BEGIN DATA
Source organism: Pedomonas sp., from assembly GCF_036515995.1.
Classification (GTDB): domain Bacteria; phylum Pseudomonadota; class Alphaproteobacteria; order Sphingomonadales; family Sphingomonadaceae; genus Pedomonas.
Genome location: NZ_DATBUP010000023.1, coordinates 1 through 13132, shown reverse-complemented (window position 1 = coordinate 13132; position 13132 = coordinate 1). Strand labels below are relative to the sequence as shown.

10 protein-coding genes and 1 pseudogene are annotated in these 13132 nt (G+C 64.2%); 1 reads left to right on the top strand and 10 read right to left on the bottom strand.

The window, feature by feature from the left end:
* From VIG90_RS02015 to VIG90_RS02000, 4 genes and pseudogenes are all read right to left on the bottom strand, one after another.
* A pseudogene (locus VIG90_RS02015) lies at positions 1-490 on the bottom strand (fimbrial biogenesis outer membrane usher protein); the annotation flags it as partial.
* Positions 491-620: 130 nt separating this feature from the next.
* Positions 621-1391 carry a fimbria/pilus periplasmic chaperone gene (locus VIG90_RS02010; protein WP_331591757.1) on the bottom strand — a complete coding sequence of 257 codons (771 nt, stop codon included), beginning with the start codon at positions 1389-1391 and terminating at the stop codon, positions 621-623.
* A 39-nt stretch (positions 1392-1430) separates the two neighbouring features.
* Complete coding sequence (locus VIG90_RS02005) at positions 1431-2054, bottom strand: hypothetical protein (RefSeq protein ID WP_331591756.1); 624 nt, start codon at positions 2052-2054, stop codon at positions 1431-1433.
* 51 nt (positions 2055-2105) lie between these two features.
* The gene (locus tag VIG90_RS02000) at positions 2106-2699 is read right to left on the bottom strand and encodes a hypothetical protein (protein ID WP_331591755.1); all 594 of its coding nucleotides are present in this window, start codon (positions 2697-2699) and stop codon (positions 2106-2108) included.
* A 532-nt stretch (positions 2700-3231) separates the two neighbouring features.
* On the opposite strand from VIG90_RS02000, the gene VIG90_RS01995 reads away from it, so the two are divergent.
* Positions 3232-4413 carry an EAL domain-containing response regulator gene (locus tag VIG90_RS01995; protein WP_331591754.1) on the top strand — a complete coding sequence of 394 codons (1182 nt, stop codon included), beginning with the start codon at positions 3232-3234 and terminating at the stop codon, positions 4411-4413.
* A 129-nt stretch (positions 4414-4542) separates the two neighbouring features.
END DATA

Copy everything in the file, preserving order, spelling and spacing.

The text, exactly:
Source organism: Pedomonas sp., from assembly GCF_036515995.1.
Classification (GTDB): domain Bacteria; phylum Pseudomonadota; class Alphaproteobacteria; order Sphingomonadales; family Sphingomonadaceae; genus Pedomonas.
Genome location: NZ_DATBUP010000023.1, coordinates 1 through 13132, shown reverse-complemented (window position 1 = coordinate 13132; position 13132 = coordinate 1). Strand labels below are relative to the sequence as shown.

10 protein-coding genes and 1 pseudogene are annotated in these 13132 nt (G+C 64.2%); 1 reads left to right on the top strand and 10 read right to left on the bottom strand.

The window, feature by feature from the left end:
* From VIG90_RS02015 to VIG90_RS02000, 4 genes and pseudogenes are all read right to left on the bottom strand, one after another.
* A pseudogene (locus VIG90_RS02015) lies at positions 1-490 on the bottom strand (fimbrial biogenesis outer membrane usher protein); the annotation flags it as partial.
* Positions 491-620: 130 nt separating this feature from the next.
* Positions 621-1391 carry a fimbria/pilus periplasmic chaperone gene (locus VIG90_RS02010; protein WP_331591757.1) on the bottom strand — a complete coding sequence of 257 codons (771 nt, stop codon included), beginning with the start codon at positions 1389-1391 and terminating at the stop codon, positions 621-623.
* A 39-nt stretch (positions 1392-1430) separates the two neighbouring features.
* Complete coding sequence (locus VIG90_RS02005) at positions 1431-2054, bottom strand: hypothetical protein (RefSeq protein ID WP_331591756.1); 624 nt, start codon at positions 2052-2054, stop codon at positions 1431-1433.
* 51 nt (positions 2055-2105) lie between these two features.
* The gene (locus tag VIG90_RS02000) at positions 2106-2699 is read right to left on the bottom strand and encodes a hypothetical protein (protein ID WP_331591755.1); all 594 of its coding nucleotides are present in this window, start codon (positions 2697-2699) and stop codon (positions 2106-2108) included.
* A 532-nt stretch (positions 2700-3231) separates the two neighbouring features.
* On the opposite strand from VIG90_RS02000, the gene VIG90_RS01995 reads away from it, so the two are divergent.
* Positions 3232-4413 carry an EAL domain-containing response regulator gene (locus tag VIG90_RS01995; protein WP_331591754.1) on the top strand — a complete coding sequence of 394 codons (1182 nt, stop codon included), beginning with the start codon at positions 3232-3234 and terminating at the stop codon, positions 4411-4413.
* A 129-nt stretch (positions 4414-4542) separates the two neighbouring features.